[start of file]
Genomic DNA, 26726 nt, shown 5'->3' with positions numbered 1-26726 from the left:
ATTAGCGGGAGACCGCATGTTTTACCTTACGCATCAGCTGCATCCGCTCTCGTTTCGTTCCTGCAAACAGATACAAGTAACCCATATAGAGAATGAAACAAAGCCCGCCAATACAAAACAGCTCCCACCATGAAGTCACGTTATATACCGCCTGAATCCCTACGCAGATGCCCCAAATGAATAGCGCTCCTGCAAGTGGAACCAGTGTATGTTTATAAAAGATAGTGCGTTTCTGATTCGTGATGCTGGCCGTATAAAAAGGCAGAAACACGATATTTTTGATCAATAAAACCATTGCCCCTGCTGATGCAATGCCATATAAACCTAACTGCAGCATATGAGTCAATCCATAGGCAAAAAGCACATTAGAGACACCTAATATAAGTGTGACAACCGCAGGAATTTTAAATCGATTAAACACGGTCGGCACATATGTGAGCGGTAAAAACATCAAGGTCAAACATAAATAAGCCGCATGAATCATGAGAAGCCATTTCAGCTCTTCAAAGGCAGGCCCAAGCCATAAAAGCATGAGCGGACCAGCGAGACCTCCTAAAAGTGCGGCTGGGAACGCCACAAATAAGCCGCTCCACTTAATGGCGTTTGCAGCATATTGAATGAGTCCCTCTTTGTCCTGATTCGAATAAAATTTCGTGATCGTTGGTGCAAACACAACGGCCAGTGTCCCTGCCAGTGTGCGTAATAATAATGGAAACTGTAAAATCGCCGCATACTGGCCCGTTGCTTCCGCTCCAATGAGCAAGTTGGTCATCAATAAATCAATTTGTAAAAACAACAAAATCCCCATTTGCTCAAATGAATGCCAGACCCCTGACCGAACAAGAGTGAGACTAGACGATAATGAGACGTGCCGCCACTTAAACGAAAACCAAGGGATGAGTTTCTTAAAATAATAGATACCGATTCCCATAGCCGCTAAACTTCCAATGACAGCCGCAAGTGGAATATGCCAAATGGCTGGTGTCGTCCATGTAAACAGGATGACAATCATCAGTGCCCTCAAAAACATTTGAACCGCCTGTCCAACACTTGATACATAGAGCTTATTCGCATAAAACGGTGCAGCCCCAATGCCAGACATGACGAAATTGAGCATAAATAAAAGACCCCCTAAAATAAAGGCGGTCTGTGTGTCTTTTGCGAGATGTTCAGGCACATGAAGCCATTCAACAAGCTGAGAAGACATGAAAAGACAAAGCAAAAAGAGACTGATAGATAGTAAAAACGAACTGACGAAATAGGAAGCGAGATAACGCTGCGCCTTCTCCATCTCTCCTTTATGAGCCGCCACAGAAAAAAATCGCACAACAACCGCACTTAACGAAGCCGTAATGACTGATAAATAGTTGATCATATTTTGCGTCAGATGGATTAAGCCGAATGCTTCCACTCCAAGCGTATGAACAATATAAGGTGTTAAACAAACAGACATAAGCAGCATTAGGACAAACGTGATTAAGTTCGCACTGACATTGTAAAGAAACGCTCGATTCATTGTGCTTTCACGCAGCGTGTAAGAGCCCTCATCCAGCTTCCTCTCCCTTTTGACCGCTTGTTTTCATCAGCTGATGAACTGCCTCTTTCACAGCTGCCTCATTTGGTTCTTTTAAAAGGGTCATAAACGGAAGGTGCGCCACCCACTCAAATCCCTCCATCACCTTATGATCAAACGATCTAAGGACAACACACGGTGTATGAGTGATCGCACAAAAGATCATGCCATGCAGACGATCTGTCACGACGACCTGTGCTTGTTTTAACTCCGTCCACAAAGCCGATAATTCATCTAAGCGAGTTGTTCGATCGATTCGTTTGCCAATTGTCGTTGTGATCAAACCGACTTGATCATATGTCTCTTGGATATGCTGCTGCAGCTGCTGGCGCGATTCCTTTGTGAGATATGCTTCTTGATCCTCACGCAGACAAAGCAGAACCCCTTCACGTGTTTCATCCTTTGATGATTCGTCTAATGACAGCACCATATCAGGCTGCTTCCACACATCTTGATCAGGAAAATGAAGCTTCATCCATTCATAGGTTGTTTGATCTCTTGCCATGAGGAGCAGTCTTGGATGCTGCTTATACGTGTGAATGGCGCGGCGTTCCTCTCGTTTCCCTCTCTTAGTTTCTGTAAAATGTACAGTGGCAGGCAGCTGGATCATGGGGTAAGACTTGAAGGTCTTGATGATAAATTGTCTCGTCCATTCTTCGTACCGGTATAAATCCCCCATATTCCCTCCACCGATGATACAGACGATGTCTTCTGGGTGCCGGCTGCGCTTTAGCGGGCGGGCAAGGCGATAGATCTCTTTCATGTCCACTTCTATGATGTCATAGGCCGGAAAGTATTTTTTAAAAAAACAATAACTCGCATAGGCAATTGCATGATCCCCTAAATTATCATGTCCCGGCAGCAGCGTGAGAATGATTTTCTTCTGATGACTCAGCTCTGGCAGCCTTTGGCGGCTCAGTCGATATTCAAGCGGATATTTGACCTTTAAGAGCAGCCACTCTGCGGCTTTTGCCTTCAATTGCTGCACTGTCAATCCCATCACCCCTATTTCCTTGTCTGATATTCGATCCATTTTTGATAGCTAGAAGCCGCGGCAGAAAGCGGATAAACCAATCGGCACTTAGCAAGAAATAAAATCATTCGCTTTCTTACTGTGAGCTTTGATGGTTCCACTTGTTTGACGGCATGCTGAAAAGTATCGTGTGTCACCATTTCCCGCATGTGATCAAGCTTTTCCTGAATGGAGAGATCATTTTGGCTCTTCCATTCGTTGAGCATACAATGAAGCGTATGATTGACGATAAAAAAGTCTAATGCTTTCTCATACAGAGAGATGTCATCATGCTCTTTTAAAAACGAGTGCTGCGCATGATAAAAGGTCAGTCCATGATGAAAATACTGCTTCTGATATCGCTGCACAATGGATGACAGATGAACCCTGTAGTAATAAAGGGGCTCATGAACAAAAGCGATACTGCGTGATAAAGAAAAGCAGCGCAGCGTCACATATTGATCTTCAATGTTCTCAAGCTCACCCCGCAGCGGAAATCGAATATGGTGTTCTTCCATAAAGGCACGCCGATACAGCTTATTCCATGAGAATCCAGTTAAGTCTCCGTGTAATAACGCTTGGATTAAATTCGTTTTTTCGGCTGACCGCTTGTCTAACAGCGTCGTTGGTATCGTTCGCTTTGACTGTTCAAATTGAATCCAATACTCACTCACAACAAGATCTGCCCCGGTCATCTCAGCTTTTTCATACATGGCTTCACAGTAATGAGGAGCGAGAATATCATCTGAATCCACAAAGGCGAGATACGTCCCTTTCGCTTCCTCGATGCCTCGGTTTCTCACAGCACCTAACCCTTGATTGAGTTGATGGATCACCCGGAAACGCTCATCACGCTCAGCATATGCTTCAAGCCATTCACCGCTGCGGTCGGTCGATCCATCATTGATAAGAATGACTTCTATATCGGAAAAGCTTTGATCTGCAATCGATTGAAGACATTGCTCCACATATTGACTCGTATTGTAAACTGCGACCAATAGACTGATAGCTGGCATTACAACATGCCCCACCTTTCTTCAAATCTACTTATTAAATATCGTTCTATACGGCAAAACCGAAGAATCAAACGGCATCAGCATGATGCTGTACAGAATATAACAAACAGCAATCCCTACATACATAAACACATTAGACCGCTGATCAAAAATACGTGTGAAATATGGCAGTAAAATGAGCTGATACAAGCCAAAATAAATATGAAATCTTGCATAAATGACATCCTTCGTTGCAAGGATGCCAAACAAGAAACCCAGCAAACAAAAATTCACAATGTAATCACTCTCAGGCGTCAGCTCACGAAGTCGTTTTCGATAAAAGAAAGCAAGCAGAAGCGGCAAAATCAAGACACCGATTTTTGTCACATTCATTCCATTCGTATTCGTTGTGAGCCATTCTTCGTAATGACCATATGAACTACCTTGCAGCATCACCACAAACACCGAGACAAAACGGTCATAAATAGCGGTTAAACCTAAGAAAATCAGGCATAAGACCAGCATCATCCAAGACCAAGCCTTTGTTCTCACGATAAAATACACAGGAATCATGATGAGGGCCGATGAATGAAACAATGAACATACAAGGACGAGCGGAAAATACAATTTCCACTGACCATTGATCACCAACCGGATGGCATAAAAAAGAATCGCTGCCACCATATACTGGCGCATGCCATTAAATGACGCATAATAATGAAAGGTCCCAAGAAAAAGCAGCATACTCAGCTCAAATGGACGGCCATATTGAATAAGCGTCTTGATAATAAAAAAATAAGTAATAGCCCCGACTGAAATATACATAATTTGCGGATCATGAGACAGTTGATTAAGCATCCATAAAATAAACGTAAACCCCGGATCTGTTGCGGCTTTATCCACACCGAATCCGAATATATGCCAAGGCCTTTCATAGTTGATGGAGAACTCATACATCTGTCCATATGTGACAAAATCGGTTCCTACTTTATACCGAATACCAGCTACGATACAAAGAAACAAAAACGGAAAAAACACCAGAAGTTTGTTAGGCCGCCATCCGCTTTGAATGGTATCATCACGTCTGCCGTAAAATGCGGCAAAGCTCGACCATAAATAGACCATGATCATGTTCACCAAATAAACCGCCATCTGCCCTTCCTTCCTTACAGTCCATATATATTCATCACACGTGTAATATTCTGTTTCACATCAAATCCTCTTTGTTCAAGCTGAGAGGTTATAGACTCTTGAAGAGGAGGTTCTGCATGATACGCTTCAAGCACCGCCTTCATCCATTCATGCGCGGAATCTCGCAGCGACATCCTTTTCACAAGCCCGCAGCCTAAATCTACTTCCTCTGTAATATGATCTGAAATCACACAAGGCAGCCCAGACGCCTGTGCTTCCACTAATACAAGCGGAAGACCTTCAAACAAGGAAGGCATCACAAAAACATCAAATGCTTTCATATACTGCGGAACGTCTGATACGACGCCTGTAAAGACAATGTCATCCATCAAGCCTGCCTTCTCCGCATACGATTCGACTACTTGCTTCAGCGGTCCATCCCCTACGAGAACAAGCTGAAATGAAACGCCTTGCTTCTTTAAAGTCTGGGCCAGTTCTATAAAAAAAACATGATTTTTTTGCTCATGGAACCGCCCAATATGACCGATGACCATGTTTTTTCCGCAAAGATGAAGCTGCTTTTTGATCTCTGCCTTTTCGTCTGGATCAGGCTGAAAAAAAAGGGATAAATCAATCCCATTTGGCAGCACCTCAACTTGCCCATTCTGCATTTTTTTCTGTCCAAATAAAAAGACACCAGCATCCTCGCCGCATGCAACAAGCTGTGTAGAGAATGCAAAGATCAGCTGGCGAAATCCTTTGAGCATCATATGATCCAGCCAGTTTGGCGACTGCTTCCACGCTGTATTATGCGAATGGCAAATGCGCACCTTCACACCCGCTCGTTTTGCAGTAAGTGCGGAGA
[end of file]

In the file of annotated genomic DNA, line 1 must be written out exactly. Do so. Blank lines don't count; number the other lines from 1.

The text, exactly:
Genomic DNA, 26726 nt, shown 5'->3' with positions numbered 1-26726 from the left: